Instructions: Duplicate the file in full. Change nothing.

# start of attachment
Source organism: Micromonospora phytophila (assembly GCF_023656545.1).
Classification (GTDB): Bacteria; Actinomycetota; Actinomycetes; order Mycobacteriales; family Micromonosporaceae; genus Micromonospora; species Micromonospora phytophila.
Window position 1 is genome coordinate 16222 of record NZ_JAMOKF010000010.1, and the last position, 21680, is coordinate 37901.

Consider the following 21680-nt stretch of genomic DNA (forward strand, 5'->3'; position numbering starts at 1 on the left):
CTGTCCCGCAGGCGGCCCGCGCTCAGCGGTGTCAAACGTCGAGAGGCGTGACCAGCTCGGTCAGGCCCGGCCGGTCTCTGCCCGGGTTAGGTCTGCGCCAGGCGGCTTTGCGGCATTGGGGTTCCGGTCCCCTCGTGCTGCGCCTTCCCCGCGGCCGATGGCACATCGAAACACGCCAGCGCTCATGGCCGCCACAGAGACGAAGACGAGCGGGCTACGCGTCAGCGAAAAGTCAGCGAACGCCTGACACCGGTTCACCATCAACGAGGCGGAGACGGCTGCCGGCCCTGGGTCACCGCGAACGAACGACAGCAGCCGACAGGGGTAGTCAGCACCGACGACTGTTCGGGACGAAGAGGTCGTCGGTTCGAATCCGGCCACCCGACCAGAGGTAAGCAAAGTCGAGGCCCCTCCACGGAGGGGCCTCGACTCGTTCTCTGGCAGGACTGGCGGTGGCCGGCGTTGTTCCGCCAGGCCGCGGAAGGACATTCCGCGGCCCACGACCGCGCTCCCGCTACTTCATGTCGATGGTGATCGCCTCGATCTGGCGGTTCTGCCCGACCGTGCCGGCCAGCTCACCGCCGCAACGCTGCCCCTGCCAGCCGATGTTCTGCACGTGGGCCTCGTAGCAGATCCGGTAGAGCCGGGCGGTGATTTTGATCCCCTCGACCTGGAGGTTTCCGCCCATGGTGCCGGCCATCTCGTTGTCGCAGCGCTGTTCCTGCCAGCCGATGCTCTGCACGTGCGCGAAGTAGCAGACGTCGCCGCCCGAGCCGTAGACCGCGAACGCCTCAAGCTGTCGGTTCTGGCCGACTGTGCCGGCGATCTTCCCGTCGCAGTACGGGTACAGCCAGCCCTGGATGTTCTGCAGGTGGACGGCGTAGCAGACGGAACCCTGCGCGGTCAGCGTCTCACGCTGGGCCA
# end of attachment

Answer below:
Source organism: Micromonospora phytophila (assembly GCF_023656545.1).
Classification (GTDB): Bacteria; Actinomycetota; Actinomycetes; order Mycobacteriales; family Micromonosporaceae; genus Micromonospora; species Micromonospora phytophila.
Window position 1 is genome coordinate 16222 of record NZ_JAMOKF010000010.1, and the last position, 21680, is coordinate 37901.

Consider the following 21680-nt stretch of genomic DNA (forward strand, 5'->3'; position numbering starts at 1 on the left):
CTGTCCCGCAGGCGGCCCGCGCTCAGCGGTGTCAAACGTCGAGAGGCGTGACCAGCTCGGTCAGGCCCGGCCGGTCTCTGCCCGGGTTAGGTCTGCGCCAGGCGGCTTTGCGGCATTGGGGTTCCGGTCCCCTCGTGCTGCGCCTTCCCCGCGGCCGATGGCACATCGAAACACGCCAGCGCTCATGGCCGCCACAGAGACGAAGACGAGCGGGCTACGCGTCAGCGAAAAGTCAGCGAACGCCTGACACCGGTTCACCATCAACGAGGCGGAGACGGCTGCCGGCCCTGGGTCACCGCGAACGAACGACAGCAGCCGACAGGGGTAGTCAGCACCGACGACTGTTCGGGACGAAGAGGTCGTCGGTTCGAATCCGGCCACCCGACCAGAGGTAAGCAAAGTCGAGGCCCCTCCACGGAGGGGCCTCGACTCGTTCTCTGGCAGGACTGGCGGTGGCCGGCGTTGTTCCGCCAGGCCGCGGAAGGACATTCCGCGGCCCACGACCGCGCTCCCGCTACTTCATGTCGATGGTGATCGCCTCGATCTGGCGGTTCTGCCCGACCGTGCCGGCCAGCTCACCGCCGCAACGCTGCCCCTGCCAGCCGATGTTCTGCACGTGGGCCTCGTAGCAGATCCGGTAGAGCCGGGCGGTGATTTTGATCCCCTCGACCTGGAGGTTTCCGCCCATGGTGCCGGCCATCTCGTTGTCGCAGCGCTGTTCCTGCCAGCCGATGCTCTGCACGTGCGCGAAGTAGCAGACGTCGCCGCCCGAGCCGTAGACCGCGAACGCCTCAAGCTGTCGGTTCTGGCCGACTGTGCCGGCGATCTTCCCGTCGCAGTACGGGTACAGCCAGCCCTGGATGTTCTGCAGGTGGACGGCGTAGCAGACGGAACCCTGCGCGGTCAGCGTCTCACGCTGGGCCA